Until recently, DTSC, the California agency tasked with implementing the TPPA, has not taken a hard line enforcement approach, but rather has focused on educating regulated parties of their duties under the Act. However, since November 2007, DTSC has begun taking a more active role in this effort by sending out over 2,000 letters, requesting that manufacturers provide the agency with copies of their Certificates of Compliance. While the DTSC staffer responsible for enforcing the Act notes that this is still primarily an outreach and education effort, the individuals who receive the letters will have to prove their compliance. Though DTSC is largely seeking to encourage compliance without taking enforcement actions, failure to comply with the Act could ultimately result in penalties of up to $25,000 per-violation-per-day, as well as an order enjoining production or distribution of any product not in compliance with the Act.
There are also eighteen other states which have enacted similar laws using the Clearinghouse model, and while it appears that none are aggressively enforcing the statute, there has been a renewed interest in compliance assessment testing methods, which may lead to stricter enforcement by other states. A number of questions have arisen about the appropriate methods of testing for the metals regulated by these laws, with hexavalent chromium proving particularly difficult to test for. It is anticipated that, once California ramps up its program, other states may follow. At the start of 2008, the Clearinghouse is also going to be conducting a second round of random testing of certain packaging products which it is currently gathering. In 2005, when the Clearinghouse conducted similar testing, it found wide-spread non-compliance, and in some cases the Clearinghouse forwarded the results to the individual states where the products were purchased for possible enforcement actions.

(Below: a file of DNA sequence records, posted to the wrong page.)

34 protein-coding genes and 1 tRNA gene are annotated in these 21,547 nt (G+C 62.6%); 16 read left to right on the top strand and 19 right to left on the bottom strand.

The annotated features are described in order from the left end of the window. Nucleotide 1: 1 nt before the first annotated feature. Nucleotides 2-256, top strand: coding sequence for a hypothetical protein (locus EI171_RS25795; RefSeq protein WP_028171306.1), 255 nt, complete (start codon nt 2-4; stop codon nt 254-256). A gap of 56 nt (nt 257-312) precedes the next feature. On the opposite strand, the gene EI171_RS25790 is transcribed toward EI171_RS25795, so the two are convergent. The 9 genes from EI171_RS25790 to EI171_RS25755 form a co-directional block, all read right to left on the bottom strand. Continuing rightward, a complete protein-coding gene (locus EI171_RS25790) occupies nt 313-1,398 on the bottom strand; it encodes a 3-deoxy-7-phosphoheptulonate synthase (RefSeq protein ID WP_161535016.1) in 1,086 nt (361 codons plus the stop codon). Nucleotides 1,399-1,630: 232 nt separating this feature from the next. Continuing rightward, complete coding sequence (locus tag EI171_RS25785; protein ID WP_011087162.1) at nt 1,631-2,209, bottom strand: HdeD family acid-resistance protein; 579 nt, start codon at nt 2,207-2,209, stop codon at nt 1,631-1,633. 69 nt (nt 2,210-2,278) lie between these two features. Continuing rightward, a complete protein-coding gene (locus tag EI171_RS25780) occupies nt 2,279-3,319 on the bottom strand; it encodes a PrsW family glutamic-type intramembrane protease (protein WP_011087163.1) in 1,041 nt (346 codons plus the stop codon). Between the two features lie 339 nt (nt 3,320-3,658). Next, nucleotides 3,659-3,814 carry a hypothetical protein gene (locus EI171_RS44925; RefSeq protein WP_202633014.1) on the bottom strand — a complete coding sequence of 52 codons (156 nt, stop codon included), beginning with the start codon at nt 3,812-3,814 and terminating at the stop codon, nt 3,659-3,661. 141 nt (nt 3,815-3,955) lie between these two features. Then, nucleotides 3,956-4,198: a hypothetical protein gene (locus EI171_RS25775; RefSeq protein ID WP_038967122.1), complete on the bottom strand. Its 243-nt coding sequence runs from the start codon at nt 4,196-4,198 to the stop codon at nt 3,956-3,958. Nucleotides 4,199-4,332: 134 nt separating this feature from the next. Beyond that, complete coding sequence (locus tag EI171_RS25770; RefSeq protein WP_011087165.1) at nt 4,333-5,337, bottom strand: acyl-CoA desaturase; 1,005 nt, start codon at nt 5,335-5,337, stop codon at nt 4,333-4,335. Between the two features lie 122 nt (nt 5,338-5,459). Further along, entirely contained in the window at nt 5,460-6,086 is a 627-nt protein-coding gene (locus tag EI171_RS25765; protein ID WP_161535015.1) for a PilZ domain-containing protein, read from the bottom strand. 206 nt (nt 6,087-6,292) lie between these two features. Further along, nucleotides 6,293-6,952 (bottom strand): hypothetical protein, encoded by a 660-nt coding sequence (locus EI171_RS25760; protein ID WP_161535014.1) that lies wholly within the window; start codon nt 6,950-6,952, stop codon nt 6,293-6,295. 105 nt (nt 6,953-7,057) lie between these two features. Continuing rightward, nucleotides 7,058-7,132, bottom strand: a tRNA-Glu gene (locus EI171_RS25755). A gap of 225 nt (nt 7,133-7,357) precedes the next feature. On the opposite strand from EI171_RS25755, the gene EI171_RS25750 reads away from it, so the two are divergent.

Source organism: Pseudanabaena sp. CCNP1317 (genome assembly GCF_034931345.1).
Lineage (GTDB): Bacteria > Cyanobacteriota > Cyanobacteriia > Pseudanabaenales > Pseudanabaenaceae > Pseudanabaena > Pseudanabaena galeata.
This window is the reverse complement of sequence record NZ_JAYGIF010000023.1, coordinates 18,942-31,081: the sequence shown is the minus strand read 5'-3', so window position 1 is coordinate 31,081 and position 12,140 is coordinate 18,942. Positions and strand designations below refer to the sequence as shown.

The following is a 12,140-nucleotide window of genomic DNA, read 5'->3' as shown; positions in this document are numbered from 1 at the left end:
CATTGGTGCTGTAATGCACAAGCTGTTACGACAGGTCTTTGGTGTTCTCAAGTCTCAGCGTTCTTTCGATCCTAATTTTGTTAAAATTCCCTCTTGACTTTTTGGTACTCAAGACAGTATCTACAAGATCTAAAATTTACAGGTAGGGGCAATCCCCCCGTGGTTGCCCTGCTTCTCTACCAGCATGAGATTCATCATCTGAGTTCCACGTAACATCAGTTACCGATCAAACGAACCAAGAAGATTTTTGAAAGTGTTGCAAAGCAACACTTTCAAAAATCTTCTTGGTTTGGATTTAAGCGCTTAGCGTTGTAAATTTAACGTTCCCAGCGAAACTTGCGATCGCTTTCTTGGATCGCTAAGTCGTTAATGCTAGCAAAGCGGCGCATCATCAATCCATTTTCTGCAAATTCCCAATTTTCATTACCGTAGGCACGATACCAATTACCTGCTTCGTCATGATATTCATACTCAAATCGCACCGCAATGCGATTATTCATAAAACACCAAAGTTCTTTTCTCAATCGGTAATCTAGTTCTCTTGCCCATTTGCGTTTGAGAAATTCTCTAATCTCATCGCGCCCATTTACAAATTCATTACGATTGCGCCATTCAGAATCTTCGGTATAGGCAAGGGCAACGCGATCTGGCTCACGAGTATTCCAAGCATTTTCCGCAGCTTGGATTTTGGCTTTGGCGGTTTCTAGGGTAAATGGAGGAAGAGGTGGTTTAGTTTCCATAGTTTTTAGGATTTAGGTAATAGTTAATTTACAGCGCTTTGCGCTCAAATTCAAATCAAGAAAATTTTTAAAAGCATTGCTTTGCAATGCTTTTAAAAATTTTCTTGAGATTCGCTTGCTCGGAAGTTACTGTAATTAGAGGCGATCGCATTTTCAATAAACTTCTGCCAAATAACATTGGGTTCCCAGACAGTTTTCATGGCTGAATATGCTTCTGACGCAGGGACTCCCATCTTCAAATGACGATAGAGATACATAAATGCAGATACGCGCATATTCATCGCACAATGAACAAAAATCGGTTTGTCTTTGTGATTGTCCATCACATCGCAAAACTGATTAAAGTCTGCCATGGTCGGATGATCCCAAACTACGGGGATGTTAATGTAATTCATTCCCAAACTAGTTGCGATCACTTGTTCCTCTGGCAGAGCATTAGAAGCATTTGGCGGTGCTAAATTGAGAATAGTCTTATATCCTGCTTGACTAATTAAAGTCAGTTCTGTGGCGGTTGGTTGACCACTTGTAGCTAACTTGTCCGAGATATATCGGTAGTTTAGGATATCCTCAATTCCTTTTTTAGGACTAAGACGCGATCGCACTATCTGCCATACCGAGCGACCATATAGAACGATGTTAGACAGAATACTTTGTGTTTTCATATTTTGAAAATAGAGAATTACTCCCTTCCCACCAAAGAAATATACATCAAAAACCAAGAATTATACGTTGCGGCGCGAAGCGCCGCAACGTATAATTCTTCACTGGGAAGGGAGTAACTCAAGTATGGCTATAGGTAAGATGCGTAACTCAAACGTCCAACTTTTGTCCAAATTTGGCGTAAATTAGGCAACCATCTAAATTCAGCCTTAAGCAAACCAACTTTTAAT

In light of DTSC's recent issuance of letters requesting copies of Certificates of Compliance from certain entities, this is a good time for manufacturers and suppliers to ensure that their products are in compliance with the Act, and that they are providing compliance certificates to their customers. The statute also requires that these certificates be made available to the public. Thus, companies should also consider whether the information in their circulated Certificates could raise compliance issues under other regulatory schemes, such as California's Proposition 65. Similarly, purchasers who acquire pre-manufactured packages (bags, boxes, containers, and similar packaging) should be sure to obtain Certificates of Compliance from the packaging manufacturer or supplier for each package or component which it uses. To assist in this process, DTSC has recently posted additional information and some industry-specific fact sheets on its website, which can be found at: https://dtsc.ca.gov/toxics-in-products/toxics-in-packaging/. The Clearinghouse has also recently posted several fact sheets and has issued a document titled "Quality Assurance Considerations for Toxics in Packaging", which outlines some steps for ensuring compliance. These materials are available online at: https://toxicsinpackaging.org/model-legislation/fact-sheet/